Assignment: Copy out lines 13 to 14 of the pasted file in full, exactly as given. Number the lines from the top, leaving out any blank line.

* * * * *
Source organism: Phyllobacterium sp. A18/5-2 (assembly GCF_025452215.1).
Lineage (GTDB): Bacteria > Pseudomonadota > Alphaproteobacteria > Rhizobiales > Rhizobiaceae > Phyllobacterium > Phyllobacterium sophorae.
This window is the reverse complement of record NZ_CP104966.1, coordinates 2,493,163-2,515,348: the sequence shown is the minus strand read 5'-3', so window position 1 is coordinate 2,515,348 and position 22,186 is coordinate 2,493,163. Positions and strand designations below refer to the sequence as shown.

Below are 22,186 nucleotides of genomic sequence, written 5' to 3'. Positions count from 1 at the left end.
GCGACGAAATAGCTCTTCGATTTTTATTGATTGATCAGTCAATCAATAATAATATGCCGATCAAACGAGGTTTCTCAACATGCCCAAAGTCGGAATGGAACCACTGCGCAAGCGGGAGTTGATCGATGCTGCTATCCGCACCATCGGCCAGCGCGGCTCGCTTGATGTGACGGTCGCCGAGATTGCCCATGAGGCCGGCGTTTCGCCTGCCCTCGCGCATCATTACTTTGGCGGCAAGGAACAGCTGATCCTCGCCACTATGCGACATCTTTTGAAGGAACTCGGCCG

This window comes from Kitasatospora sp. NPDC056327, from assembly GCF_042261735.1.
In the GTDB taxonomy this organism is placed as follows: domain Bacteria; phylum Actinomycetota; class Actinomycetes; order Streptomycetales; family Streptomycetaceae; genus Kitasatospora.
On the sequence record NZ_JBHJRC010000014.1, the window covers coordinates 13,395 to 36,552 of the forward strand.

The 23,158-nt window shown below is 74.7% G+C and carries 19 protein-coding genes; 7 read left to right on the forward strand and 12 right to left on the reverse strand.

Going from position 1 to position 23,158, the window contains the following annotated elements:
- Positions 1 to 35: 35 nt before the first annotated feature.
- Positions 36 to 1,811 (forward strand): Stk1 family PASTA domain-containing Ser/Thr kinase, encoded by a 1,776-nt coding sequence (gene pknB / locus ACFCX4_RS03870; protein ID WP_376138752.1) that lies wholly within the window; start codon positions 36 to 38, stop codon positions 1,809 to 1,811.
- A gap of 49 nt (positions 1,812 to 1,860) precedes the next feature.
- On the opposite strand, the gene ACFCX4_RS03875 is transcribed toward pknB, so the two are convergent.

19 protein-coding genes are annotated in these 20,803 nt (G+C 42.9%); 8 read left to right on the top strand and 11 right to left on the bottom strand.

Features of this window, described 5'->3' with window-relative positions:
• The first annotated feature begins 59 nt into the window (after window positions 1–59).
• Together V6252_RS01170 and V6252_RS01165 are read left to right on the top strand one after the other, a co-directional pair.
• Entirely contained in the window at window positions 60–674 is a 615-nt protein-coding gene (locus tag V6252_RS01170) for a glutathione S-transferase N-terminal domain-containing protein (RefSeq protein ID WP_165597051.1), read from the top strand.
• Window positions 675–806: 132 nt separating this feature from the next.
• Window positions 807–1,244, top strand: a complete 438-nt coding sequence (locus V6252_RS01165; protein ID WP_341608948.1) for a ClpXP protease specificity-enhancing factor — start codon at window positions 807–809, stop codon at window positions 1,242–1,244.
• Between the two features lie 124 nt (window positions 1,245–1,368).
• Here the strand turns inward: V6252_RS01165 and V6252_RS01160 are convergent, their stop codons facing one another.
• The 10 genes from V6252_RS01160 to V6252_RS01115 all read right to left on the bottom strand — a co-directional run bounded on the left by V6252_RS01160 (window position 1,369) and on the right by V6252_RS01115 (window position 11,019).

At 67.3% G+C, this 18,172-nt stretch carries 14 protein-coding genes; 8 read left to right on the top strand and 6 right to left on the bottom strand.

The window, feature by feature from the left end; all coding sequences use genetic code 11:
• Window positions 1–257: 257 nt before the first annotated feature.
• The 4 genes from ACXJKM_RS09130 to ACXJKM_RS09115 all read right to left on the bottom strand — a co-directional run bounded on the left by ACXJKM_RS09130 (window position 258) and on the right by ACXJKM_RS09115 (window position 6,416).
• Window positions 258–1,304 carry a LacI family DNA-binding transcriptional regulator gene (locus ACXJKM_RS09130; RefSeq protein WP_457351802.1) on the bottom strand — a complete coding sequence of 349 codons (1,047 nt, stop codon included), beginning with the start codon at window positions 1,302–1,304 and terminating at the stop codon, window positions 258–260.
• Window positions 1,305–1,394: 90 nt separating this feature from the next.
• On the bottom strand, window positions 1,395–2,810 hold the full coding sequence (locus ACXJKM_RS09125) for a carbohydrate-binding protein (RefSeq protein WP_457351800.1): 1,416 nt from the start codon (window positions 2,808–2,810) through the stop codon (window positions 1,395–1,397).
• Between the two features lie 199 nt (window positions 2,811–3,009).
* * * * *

- A gap of 49 nt (positions 1,812 to 1,860) precedes the next feature.
- On the opposite strand, the gene ACFCX4_RS03875 is transcribed toward pknB, so the two are convergent.